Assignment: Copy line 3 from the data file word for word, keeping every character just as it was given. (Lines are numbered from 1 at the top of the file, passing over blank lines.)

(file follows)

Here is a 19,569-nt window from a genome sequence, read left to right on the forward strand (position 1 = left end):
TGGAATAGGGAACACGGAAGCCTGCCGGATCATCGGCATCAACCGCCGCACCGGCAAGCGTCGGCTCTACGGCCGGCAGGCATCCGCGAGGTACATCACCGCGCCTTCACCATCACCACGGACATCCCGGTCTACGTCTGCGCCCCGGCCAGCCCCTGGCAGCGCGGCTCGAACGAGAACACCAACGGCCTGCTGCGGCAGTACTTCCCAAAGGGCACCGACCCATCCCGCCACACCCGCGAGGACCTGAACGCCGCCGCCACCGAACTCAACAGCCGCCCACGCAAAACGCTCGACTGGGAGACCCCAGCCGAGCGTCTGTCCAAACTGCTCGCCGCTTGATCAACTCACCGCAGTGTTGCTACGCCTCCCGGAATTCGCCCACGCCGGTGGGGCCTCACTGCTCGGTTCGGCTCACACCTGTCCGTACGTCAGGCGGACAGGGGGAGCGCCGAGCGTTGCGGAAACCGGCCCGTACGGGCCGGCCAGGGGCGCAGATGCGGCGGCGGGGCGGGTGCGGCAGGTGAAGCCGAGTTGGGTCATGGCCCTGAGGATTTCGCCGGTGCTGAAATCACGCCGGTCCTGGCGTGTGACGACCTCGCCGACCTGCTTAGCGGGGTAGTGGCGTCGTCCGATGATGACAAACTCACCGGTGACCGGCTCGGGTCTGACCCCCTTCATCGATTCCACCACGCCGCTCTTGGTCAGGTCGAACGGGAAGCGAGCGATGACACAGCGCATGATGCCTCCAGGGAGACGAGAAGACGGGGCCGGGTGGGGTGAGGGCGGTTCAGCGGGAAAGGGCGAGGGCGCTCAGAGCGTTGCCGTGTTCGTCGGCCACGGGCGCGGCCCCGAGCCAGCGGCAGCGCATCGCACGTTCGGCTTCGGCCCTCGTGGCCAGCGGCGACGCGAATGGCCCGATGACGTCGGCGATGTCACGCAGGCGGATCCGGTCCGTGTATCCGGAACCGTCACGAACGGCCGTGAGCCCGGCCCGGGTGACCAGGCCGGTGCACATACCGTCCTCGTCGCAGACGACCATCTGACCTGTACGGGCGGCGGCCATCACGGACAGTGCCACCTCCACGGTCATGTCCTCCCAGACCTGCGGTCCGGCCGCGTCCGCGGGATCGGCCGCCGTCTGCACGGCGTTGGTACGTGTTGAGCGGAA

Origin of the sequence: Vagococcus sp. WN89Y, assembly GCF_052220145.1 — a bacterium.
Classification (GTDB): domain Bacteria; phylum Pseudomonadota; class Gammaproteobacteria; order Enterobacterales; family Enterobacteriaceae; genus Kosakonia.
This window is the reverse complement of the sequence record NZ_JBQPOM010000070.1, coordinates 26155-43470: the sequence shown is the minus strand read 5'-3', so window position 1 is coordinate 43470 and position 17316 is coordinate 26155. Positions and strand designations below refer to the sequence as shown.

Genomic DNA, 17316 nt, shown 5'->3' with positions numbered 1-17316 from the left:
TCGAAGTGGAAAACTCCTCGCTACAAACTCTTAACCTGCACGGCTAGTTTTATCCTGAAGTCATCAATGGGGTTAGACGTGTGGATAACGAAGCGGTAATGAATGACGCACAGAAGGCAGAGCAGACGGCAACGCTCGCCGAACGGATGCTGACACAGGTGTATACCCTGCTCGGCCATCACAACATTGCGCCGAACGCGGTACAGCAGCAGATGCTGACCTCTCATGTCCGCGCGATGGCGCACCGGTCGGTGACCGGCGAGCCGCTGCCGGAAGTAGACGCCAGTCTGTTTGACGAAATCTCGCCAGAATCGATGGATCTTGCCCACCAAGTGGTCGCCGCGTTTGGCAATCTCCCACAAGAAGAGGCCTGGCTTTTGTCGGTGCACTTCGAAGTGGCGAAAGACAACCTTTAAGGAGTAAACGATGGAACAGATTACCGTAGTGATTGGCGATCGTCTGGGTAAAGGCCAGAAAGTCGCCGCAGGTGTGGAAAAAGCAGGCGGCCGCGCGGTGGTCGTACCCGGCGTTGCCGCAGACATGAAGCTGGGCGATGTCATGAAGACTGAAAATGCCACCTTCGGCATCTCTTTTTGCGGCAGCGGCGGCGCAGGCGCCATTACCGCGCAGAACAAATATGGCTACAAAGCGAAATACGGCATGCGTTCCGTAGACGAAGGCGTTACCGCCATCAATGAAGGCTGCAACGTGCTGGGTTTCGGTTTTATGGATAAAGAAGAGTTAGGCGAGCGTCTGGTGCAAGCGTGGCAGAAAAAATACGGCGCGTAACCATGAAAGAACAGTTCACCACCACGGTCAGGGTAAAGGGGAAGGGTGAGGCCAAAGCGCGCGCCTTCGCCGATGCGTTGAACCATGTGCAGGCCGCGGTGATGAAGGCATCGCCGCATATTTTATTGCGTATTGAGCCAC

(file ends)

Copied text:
Origin of the sequence: Vagococcus sp. WN89Y, assembly GCF_052220145.1 — a bacterium.